Latest Space dust Stories
Astronomers using the Mopra Telescope in Coonabarabran, Australia have begun mapping the location where stars are born.
Heliophysics nuggets are a collection of early science results, new research techniques, and instrument updates that further our attempt to understand the sun and the dynamic space weather system that surrounds Earth.
Besides the planets, comets, and asteroids that orbit our Sun, there are belts of rock and ice. Within these belts are dust particles, some which are fractions of a millimeter in size. As scientists have studied the heavens, they have located such disks orbiting other stars.
Astronomers writing in the journal Science say they have captured an image of a comet factory around a young star.
The European Southern Observatory (ESO) has released a new image of the constellation of Orion showing part of the Orion Molecular Cloud.
Using observations from an airborne observatory, NASA researchers have discovered new details on how massive stars form within a cloud of interstellar gas and dust.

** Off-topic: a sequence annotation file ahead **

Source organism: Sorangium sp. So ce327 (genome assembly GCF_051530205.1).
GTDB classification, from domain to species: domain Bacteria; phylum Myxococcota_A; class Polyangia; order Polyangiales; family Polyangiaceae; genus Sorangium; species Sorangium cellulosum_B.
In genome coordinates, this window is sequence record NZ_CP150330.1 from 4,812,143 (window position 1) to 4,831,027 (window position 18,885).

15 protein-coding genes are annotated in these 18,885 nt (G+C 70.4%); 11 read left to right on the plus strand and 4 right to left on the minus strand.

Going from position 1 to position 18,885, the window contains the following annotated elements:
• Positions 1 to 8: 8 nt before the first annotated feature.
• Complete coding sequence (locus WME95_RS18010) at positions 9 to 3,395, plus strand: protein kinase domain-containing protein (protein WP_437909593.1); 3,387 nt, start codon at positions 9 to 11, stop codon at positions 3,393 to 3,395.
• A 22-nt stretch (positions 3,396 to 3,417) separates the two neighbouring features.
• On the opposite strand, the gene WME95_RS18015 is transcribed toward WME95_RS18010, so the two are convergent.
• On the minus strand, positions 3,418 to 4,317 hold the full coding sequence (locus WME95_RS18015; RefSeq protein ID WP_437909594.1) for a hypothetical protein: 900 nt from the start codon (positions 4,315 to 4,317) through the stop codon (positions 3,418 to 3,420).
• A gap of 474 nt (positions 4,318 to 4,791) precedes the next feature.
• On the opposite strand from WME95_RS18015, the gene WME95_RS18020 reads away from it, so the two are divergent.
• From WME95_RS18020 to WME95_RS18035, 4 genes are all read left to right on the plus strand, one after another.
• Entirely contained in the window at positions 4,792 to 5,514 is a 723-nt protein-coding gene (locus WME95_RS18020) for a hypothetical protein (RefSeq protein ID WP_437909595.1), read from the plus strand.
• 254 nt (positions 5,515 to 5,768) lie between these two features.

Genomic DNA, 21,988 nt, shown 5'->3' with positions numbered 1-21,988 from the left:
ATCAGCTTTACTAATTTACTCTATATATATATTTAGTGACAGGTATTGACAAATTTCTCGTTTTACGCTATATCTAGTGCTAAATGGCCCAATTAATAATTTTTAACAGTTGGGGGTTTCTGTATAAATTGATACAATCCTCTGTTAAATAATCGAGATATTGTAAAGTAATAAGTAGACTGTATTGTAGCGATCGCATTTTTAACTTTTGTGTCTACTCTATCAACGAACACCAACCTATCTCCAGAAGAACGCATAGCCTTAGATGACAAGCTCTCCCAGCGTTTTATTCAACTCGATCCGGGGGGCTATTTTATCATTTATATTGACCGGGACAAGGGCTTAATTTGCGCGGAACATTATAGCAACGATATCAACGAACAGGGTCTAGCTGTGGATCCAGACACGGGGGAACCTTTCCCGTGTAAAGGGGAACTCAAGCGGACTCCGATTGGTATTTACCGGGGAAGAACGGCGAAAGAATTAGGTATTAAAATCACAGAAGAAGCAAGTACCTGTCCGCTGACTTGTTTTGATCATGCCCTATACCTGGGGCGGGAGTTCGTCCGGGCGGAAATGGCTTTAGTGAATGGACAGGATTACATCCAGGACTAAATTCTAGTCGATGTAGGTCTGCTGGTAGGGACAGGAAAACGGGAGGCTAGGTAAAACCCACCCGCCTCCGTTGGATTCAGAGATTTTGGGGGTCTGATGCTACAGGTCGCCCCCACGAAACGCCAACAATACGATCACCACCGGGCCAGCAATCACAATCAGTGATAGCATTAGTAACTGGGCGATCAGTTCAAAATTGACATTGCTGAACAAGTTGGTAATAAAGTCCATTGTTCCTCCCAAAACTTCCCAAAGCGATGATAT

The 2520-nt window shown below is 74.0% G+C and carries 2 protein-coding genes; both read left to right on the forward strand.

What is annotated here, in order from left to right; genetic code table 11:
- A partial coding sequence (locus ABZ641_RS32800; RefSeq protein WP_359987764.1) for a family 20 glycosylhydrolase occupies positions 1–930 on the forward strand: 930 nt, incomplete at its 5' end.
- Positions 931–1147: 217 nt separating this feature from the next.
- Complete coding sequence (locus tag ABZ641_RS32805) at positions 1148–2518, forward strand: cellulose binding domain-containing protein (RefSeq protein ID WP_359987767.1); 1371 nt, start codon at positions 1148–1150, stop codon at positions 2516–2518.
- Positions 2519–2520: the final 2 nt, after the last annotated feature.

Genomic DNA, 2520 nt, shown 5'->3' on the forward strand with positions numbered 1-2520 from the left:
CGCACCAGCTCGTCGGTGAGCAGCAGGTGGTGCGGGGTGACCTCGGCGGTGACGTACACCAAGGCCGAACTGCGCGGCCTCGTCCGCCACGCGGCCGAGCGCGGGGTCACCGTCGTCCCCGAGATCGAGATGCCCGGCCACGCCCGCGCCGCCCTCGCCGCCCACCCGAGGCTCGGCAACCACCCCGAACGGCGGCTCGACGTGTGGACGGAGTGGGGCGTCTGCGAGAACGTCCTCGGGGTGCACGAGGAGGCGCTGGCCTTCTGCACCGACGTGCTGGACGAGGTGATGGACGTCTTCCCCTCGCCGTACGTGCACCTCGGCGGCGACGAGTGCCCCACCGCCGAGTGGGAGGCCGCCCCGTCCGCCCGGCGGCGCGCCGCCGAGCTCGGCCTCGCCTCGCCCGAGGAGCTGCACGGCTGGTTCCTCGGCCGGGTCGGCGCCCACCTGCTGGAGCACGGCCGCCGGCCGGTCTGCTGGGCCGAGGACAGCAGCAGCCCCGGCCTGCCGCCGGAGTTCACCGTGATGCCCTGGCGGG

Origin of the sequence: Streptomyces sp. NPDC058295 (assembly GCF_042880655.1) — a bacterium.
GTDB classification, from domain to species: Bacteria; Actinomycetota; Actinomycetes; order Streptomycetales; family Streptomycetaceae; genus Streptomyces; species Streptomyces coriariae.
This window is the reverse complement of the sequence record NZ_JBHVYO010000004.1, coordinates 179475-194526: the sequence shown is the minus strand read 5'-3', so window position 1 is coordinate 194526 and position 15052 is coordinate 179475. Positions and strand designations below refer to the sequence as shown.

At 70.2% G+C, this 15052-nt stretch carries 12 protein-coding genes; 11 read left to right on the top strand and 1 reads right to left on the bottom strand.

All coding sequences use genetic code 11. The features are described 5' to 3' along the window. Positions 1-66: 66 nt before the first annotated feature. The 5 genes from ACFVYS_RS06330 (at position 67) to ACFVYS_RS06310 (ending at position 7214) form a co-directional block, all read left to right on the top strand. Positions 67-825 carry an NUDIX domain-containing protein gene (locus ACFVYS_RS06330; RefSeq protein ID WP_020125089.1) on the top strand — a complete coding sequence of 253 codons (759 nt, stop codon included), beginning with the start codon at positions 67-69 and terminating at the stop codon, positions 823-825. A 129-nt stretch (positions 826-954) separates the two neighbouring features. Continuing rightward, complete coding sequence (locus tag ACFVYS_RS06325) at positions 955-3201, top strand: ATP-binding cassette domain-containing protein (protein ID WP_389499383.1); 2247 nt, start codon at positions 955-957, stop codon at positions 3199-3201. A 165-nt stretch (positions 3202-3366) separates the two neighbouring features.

According to an aeronautics and astronautics professor at Stanford University, "space dust" is the likely culprit behind why most satellites fail.
Dense clouds of cosmic gas and dust in space are the birthplaces of new stars. When viewing these in visible light, the dust is dark and obscuring, which helps to hide the stars.
The European Southern Observatory (ESO) released a stunning new image of a dark cloud where new stars are forming, along with a cluster of brilliant stars that have already emerged from the stellar nursery.
Astronomers are reaching out to the public and asking for a little help in a study to find holes in dust clouds.